The Perceptions Project
Science Perceptions Workshop, Atlanta | AAAS/Christine A. Scheller
Evangelical Christians constitute as much as 30% of the U.S. population and their influence on public support and perceptions of science is considerable. When compared to other religious groups, Evangelicals have often been more wary of science as evidenced in debates about evolution, stem cell research, and climate change. However, the community is diverse and there is evidence to suggest that it is becoming more open to dialogue.
DoSER partnered with researchers at Rice University to investigate more deeply the relationship between science and Evangelical Christianity and to develop resources that will enable these communities to communicate more effectively. Print materials and workshops were developed to help promote understanding of both scientific facts and each other's concerns for the benefit both scientific advancement and the public at large.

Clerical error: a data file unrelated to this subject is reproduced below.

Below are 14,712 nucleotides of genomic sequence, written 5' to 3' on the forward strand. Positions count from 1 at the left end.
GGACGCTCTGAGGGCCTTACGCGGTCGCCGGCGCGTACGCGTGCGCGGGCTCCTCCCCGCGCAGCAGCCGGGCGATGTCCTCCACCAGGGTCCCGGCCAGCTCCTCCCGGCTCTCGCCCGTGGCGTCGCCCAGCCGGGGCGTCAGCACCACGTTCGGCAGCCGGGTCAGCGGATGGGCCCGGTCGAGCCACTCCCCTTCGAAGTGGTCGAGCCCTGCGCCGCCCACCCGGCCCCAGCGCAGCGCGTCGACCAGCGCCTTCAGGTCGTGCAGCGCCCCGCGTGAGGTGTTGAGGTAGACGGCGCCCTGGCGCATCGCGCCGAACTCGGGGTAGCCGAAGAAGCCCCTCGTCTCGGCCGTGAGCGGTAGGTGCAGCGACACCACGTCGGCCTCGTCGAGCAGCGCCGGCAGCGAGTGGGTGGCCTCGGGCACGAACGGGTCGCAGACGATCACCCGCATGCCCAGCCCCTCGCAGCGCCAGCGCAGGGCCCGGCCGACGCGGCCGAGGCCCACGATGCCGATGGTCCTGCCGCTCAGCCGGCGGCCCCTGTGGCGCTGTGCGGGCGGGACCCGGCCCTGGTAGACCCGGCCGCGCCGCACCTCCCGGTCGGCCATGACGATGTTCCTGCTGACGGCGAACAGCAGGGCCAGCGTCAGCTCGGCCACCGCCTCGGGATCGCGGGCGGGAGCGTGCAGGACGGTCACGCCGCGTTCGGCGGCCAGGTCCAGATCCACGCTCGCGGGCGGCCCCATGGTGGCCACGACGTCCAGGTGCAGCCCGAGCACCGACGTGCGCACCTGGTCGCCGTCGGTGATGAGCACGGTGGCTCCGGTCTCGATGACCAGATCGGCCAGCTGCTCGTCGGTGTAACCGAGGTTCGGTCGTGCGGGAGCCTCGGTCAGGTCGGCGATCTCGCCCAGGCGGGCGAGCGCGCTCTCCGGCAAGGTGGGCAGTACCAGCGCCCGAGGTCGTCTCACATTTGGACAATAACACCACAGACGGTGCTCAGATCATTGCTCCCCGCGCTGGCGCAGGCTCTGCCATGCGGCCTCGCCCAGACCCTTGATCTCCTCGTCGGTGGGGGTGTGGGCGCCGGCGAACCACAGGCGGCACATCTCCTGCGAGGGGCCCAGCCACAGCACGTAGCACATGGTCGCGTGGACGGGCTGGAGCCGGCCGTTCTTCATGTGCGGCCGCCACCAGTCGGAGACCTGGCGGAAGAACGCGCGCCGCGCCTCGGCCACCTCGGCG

For more information about the genesis and goals of the Perceptions Project, read this detailed description from the winter 2013 issue of the American Association for the Advancement of Science’s Professional Ethics Report.
Workshops and Events
The Perceptions Project held six invitation-only workshops in 2014 and 2015 that brought together scientists and religious leaders for discussion about topics of mutual concern and possible tension.
Videos from conference and workshops
The first three of these professionally facilitated workshops fostered dialogue between scientists and leaders of the Evangelical Christian community. Building on lessons learned from the initial meetings, the project hosted three additional workshops that brought together scientists and leaders of Catholic and Orthodox Christian, Mainline Protestant, and Jewish groups.Through this process, the Perceptions Project sought to improve communication and foster productive relationships between scientists and religious leaders.
Print and Online Resources from the Perceptions Project
The Perceptions Project was administered by the AAAS DoSER program and primarily funded by a grant from the John Templeton Foundation, with support from AAAS. The project launched in April 2012 and ended April 2015. It was a joint project of AAAS and Rice University, guided by an esteemed advisory committee in consultation with: